Dwell Home


Dwell Home Invitational
North Carolina

Throughout the history of modern architecture, mass production, mass customization, and prefabrication have been explored as answers to the problem of affordable housing. As a closed system of logic, the result was either an end product that aspired to a stylized image of the future, or an application of means that were limited by the mode of repetitious factory production, coupled with a certain indifference to site and situation.The chic style of the mass production house as a machine repeated in the landscape, or as a well proportioned box supported on thin columns is over. While the question has been deeply problematized and the solutions interesting in their logics, architecture has failed to magically spring from their techniques, more often than not reducing the problem of dwelling to one of containment. Beyond the aesthetic and the limitations of more conventional means of production, the problem of the prefabricated dwelling persists, provoking more productive possibilities.

Today mass customization has become more integrated with mass production, and the effects have made room for an intense optimism. New developments have afforded us the possibility to parse the problem in a different way, to exploit the idea that different parts of a building might be conceptualized according to different means of production. The variable prototype model (VPM) works across a spectrum of means, ranging from the mass produced and the generic, to the customized and innovative use of prefabricated systems, and to the specialized deployment of in-situ components.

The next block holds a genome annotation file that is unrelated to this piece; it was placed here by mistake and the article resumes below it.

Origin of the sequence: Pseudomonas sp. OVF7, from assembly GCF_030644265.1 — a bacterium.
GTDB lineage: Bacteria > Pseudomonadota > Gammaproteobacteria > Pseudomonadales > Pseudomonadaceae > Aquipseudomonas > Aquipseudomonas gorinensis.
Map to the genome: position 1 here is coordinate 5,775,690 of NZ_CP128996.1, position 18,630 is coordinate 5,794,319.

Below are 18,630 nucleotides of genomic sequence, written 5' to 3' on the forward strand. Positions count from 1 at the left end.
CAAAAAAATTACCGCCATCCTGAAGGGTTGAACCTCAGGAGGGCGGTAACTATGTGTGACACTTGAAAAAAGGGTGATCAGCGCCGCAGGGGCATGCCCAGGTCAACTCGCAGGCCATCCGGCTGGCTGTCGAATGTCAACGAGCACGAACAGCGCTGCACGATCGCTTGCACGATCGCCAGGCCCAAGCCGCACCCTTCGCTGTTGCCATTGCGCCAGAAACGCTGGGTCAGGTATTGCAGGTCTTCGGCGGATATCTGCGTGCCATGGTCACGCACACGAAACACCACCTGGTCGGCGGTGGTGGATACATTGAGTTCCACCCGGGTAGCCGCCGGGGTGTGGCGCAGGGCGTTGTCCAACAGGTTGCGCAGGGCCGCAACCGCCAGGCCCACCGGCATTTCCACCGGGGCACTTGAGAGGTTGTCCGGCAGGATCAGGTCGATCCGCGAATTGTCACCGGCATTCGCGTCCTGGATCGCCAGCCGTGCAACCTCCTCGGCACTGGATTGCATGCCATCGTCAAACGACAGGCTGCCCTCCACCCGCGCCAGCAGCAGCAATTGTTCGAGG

A 2000 square foot residence for a young couple, the open plan organization enables an informal mix of domestic programs including dining, entertaining and living, also allows for direct connections between interior and exterior spaces. The VPM model  carefully strategizes and develops the particular design potential of four basic interrelated elements: roof, enclosure, storage and floor. The four categories of building production include mass production, mass customization, prefabrication, and in-situ construction.

In order to engineer performance and innovate economically, key elements of the building are separated to clearly define their production/assembly roles. The VPM deploys and integrates these four levels of building production technology into their particular circumstances, realizing economies in some areas to liberate architecture in others.

Our proposition structures these themes together. In concert they afford and maximize a diversity of use, occupation, and modes of living within a scaffold of means as opposed to ends. As a lively interplay between constants and variables, the architecture of the VPM Home is uniquely situated. As a fantastic act of architecture, it is again capable of enabling the joy of living, manifesting the ineffable and the deep complexity of dwelling as a human condition.

Project credits:
Russell Thomsen, Eric Kahn, Ron Golan, Brian De Luna, Colin Peeples.

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About Russell Thomsen

A founding partner in the award winning Central Office of Architecture (COA, 1987-2008) and IDEA Office (2009-2014), Russell Thomsen formed RNThomsen Architecture in 2015. He has been a licensed architect since 1989. The office provides a full range of architectural services. In addition to directing the practice, Russell is also a senior design studio faculty member at the Southern California Institute of Architecture (SCI-Arc) in downtown Los Angeles. The work of the office has been internationally recognized, exhibited and published. The office has received several awards including the Architectural League Prize and Emerging Voices, both from the Architectural League of New York, and the Best In American Architecture Award for the Saitama Residence.